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Technical Briefs

Correlation Between Angiographic and Particle Image Velocimetry Quantifications of Flow Diverters in an In Vitro Model of Elastase-Induced Rabbit Aneurysms

[+] Author and Article Information
Asher L. Trager

Department of Biomedical Engineering, University of Miami, 1251 Memorial Drive, Coral Gables, FL 33146a.trager@umiami.edu

Chander Sadasivan

Department of Biomedical Engineering, University of Miami, 1251 Memorial Drive, Coral Gables, FL 33146c.sadasivan@umiami.edu

Jaehoon Seong

Department of Engineering and Physics, University of Central Oklahoma, 100 North University Drive, Edmond, OK 73034jseong@uco.edu

Baruch B. Lieber1

Department of Biomedical Engineering and Department of Radiology, University of Miami, 1251 Memorial Drive, Coral Gables, FL 33146blieber@miami.edu

1

Corresponding author.

J Biomech Eng 131(3), 034506 (Jan 07, 2009) (3 pages) doi:10.1115/1.3049528 History: Received August 08, 2008; Revised September 23, 2008; Published January 07, 2009

The rupture of a cerebral aneurysm can result in a hemorrhagic stroke. A flow diverter, which is a porous tubular mesh, can be placed across the neck of a cerebral aneurysm to induce the cessation of flow and initiate the formation of an intra-aneurysmal thrombus. By finding a correlation between particle image velocimetry (PIV) and digital subtraction angiography, a better assessment of how well an aneurysm is excluded from the parent artery can be made in the clinical setting. A model of a rabbit elastase-induced aneurysm was connected to a mock circulation loop. The model was then placed under angiography. Recorded angiograms were analyzed so that a contrast concentration-time curve based on the average grayscale intensity inside the aneurysm could be determined. That curve was then fitted to a mathematical model that quantifies the influence of convection and diffusion on contrast transport. Optimized parameters were correlated with the intraneurysmal mean kinetic energy measured by PIV in the same aneurysm model. A strong correlation was observed between the convection and diffusion time constants and the mean kinetic energy inside the aneurysm. Analyzing the flow of angiographic contrast into and out of the aneurysm after implantation of a flow diverter allows for prediction of the efficacy of the device in excluding the aneurysm. Correlating hydrodynamic measures obtained by angiography to those obtained by detailed techniques such as PIV increases confidence in such predictions.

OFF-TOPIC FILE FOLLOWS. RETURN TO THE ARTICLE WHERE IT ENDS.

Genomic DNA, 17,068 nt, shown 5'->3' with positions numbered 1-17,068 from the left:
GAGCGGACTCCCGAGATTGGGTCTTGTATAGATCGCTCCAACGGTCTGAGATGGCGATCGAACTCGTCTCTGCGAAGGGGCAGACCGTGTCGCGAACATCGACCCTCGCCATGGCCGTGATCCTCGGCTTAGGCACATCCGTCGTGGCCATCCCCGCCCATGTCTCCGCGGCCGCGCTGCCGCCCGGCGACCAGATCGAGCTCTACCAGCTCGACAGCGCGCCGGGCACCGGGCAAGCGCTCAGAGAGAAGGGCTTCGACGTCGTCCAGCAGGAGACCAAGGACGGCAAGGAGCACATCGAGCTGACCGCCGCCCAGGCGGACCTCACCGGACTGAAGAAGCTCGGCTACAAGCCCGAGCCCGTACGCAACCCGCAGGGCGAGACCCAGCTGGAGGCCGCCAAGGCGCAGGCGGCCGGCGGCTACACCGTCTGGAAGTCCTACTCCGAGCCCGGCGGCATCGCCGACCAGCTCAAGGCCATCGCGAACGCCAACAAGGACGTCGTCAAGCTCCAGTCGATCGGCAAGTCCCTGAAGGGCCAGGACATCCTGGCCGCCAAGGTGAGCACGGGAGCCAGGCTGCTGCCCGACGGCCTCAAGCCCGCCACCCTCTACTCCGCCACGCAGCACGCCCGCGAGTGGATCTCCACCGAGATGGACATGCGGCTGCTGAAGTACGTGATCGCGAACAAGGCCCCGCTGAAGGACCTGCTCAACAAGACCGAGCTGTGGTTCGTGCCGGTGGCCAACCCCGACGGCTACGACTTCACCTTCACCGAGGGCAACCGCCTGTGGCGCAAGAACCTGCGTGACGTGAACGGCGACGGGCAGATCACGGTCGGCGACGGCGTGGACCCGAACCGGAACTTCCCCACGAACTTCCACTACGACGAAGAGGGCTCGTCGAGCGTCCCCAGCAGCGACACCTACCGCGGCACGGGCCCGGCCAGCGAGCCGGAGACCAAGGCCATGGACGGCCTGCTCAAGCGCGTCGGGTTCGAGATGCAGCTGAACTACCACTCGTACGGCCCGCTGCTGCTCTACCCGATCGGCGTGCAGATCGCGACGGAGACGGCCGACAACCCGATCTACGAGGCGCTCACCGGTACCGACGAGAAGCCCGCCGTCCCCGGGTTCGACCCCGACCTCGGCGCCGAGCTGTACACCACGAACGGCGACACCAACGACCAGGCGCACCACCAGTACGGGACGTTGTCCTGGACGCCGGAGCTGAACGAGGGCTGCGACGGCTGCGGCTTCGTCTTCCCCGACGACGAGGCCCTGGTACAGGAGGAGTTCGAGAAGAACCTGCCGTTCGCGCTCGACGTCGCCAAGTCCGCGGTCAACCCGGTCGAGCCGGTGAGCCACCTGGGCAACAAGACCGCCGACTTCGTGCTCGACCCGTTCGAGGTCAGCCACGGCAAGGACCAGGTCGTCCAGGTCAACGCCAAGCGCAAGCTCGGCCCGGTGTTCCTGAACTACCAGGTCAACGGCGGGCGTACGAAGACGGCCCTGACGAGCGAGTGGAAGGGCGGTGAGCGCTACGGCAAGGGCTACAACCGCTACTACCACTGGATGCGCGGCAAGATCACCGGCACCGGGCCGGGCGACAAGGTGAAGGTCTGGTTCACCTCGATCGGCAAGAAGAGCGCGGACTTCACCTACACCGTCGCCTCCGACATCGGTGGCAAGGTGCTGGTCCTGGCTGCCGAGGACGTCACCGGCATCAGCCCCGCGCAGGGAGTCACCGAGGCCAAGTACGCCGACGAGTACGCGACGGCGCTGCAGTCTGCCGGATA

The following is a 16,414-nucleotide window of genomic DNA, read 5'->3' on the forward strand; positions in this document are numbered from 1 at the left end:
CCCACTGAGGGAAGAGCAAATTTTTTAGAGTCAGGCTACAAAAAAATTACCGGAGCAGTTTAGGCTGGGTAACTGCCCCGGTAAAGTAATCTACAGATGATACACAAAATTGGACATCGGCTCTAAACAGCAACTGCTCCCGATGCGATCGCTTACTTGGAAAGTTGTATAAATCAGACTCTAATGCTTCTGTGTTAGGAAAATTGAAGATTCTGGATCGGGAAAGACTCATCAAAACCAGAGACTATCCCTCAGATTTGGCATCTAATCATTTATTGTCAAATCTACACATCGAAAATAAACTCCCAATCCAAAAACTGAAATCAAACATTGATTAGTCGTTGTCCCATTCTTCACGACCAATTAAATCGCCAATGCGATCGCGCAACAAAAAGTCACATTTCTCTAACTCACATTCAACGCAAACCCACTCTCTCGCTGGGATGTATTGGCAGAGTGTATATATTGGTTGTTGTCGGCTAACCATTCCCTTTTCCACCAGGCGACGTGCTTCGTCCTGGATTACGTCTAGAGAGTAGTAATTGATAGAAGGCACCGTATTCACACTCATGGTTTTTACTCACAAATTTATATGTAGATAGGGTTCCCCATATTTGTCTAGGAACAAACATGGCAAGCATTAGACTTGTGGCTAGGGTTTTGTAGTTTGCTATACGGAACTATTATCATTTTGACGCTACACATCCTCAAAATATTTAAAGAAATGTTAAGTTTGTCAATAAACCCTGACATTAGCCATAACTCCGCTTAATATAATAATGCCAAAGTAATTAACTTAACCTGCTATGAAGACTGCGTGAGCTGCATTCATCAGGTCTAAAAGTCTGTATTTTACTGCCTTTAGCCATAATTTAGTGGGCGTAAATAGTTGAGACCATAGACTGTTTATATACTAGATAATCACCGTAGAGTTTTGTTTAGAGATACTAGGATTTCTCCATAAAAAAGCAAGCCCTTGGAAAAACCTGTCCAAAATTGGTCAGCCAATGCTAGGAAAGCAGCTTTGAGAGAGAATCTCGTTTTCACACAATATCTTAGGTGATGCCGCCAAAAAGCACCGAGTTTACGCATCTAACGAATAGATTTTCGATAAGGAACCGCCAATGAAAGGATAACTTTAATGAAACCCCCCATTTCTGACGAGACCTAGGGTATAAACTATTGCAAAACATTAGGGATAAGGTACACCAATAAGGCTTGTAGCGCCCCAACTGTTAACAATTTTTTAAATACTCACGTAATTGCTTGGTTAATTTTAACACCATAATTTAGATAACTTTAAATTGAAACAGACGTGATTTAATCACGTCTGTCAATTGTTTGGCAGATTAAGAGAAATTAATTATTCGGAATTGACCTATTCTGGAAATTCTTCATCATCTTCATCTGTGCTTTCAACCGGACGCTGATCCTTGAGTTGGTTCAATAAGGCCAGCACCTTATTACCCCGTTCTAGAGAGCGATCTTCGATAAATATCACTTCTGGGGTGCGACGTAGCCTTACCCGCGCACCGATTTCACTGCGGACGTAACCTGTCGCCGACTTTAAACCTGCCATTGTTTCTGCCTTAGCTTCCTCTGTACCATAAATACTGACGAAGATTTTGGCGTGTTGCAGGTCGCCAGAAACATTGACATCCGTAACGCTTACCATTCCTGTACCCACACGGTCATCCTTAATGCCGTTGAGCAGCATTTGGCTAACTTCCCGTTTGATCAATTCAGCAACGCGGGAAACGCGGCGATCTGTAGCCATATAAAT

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Copyright © 2009 by American Society of Mechanical Engineers
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Figures

Grahic Jump Location
Figure 1

Model fit to the aneurysmal contrast concentration-time curve (gray line) after implantation of diverter 4 (70% porosity, 21.2 pores/mm2 pore density); the dashed line represents the convective process, the dotted line represents the diffusive process, and the solid line represents the combined process; optimized model parameters are listed; AGI: average grayscale intensity

Grahic Jump Location
Figure 2

Plot of the convective time constant (τconv) versus the mean kinetic energy (+). The solid line represents the linear trend and the dashed lines represent the 95% confidence limit.

Grahic Jump Location
Figure 3

Plot of the diffusive time constant (τdiff) versus the mean kinetic energy (+). The solid line represents the linear trend and the dashed lines represent the 95% confidence limit.

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